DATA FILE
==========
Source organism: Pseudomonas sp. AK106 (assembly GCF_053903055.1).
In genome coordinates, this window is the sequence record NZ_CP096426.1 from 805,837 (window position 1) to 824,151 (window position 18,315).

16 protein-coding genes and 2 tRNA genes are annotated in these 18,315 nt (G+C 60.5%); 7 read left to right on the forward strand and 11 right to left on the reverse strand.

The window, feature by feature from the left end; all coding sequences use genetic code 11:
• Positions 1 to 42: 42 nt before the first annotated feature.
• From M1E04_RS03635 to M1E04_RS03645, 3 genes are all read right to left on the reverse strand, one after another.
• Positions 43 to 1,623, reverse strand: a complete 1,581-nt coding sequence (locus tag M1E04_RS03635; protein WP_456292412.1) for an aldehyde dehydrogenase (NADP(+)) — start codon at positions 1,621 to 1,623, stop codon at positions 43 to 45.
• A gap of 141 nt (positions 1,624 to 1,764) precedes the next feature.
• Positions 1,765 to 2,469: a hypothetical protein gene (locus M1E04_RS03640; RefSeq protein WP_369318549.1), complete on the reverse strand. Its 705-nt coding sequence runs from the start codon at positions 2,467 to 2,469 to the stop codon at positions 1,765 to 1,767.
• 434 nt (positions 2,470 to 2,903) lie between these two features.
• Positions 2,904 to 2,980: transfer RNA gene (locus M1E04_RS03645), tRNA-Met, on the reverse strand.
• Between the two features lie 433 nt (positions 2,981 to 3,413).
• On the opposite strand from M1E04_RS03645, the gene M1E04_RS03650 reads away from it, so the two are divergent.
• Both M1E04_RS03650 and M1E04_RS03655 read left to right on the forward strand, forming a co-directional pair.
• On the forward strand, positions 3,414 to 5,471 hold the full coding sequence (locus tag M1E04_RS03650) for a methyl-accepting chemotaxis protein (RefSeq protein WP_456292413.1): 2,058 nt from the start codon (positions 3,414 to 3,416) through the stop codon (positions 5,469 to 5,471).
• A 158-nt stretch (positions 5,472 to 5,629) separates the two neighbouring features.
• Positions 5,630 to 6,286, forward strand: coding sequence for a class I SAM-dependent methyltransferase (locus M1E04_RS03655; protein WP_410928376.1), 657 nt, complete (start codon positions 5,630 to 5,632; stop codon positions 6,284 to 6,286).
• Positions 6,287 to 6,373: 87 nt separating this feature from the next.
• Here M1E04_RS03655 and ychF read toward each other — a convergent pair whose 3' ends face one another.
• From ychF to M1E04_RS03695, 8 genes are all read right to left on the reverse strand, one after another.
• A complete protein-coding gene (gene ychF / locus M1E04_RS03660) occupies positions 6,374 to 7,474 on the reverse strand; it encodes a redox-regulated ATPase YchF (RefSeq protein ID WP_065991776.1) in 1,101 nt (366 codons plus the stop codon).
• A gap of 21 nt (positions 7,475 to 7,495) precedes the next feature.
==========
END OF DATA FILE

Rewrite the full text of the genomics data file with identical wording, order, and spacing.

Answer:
Source organism: Pseudomonas sp. AK106 (assembly GCF_053903055.1).
In genome coordinates, this window is the sequence record NZ_CP096426.1 from 805,837 (window position 1) to 824,151 (window position 18,315).

16 protein-coding genes and 2 tRNA genes are annotated in these 18,315 nt (G+C 60.5%); 7 read left to right on the forward strand and 11 right to left on the reverse strand.

The window, feature by feature from the left end; all coding sequences use genetic code 11:
• Positions 1 to 42: 42 nt before the first annotated feature.
• From M1E04_RS03635 to M1E04_RS03645, 3 genes are all read right to left on the reverse strand, one after another.
• Positions 43 to 1,623, reverse strand: a complete 1,581-nt coding sequence (locus tag M1E04_RS03635; protein WP_456292412.1) for an aldehyde dehydrogenase (NADP(+)) — start codon at positions 1,621 to 1,623, stop codon at positions 43 to 45.
• A gap of 141 nt (positions 1,624 to 1,764) precedes the next feature.
• Positions 1,765 to 2,469: a hypothetical protein gene (locus M1E04_RS03640; RefSeq protein WP_369318549.1), complete on the reverse strand. Its 705-nt coding sequence runs from the start codon at positions 2,467 to 2,469 to the stop codon at positions 1,765 to 1,767.
• 434 nt (positions 2,470 to 2,903) lie between these two features.
• Positions 2,904 to 2,980: transfer RNA gene (locus M1E04_RS03645), tRNA-Met, on the reverse strand.
• Between the two features lie 433 nt (positions 2,981 to 3,413).
• On the opposite strand from M1E04_RS03645, the gene M1E04_RS03650 reads away from it, so the two are divergent.
• Both M1E04_RS03650 and M1E04_RS03655 read left to right on the forward strand, forming a co-directional pair.
• On the forward strand, positions 3,414 to 5,471 hold the full coding sequence (locus tag M1E04_RS03650) for a methyl-accepting chemotaxis protein (RefSeq protein WP_456292413.1): 2,058 nt from the start codon (positions 3,414 to 3,416) through the stop codon (positions 5,469 to 5,471).
• A 158-nt stretch (positions 5,472 to 5,629) separates the two neighbouring features.
• Positions 5,630 to 6,286, forward strand: coding sequence for a class I SAM-dependent methyltransferase (locus M1E04_RS03655; protein WP_410928376.1), 657 nt, complete (start codon positions 5,630 to 5,632; stop codon positions 6,284 to 6,286).
• Positions 6,287 to 6,373: 87 nt separating this feature from the next.
• Here M1E04_RS03655 and ychF read toward each other — a convergent pair whose 3' ends face one another.
• From ychF to M1E04_RS03695, 8 genes are all read right to left on the reverse strand, one after another.
• A complete protein-coding gene (gene ychF / locus M1E04_RS03660) occupies positions 6,374 to 7,474 on the reverse strand; it encodes a redox-regulated ATPase YchF (RefSeq protein ID WP_065991776.1) in 1,101 nt (366 codons plus the stop codon).
• A gap of 21 nt (positions 7,475 to 7,495) precedes the next feature.